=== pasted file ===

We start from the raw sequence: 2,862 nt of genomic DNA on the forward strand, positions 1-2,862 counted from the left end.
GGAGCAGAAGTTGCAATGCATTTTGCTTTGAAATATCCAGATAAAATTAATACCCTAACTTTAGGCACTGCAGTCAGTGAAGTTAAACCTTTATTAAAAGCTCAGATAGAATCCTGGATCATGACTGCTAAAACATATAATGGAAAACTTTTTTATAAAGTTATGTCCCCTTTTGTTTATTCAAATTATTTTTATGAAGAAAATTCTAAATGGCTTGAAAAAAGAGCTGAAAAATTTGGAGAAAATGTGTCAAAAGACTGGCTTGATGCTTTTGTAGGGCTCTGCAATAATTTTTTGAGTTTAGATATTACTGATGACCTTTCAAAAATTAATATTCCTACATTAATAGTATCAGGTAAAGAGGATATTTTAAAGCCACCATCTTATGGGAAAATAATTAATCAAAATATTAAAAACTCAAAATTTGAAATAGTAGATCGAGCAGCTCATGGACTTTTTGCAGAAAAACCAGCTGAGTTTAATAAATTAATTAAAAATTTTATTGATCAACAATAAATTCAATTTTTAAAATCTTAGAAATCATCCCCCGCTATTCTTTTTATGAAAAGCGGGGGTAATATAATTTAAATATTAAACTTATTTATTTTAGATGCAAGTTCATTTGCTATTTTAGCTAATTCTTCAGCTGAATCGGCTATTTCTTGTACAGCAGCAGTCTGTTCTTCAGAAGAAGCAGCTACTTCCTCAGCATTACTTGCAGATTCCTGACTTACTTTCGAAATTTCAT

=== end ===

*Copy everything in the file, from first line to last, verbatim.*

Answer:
We start from the raw sequence: 2,862 nt of genomic DNA on the forward strand, positions 1-2,862 counted from the left end.
GGAGCAGAAGTTGCAATGCATTTTGCTTTGAAATATCCAGATAAAATTAATACCCTAACTTTAGGCACTGCAGTCAGTGAAGTTAAACCTTTATTAAAAGCTCAGATAGAATCCTGGATCATGACTGCTAAAACATATAATGGAAAACTTTTTTATAAAGTTATGTCCCCTTTTGTTTATTCAAATTATTTTTATGAAGAAAATTCTAAATGGCTTGAAAAAAGAGCTGAAAAATTTGGAGAAAATGTGTCAAAAGACTGGCTTGATGCTTTTGTAGGGCTCTGCAATAATTTTTTGAGTTTAGATATTACTGATGACCTTTCAAAAATTAATATTCCTACATTAATAGTATCAGGTAAAGAGGATATTTTAAAGCCACCATCTTATGGGAAAATAATTAATCAAAATATTAAAAACTCAAAATTTGAAATAGTAGATCGAGCAGCTCATGGACTTTTTGCAGAAAAACCAGCTGAGTTTAATAAATTAATTAAAAATTTTATTGATCAACAATAAATTCAATTTTTAAAATCTTAGAAATCATCCCCCGCTATTCTTTTTATGAAAAGCGGGGGTAATATAATTTAAATATTAAACTTATTTATTTTAGATGCAAGTTCATTTGCTATTTTAGCTAATTCTTCAGCTGAATCGGCTATTTCTTGTACAGCAGCAGTCTGTTCTTCAGAAGAAGCAGCTACTTCCTCAGCATTACTTGCAGATTCCTGACTTACTTTCGAAATTTCAT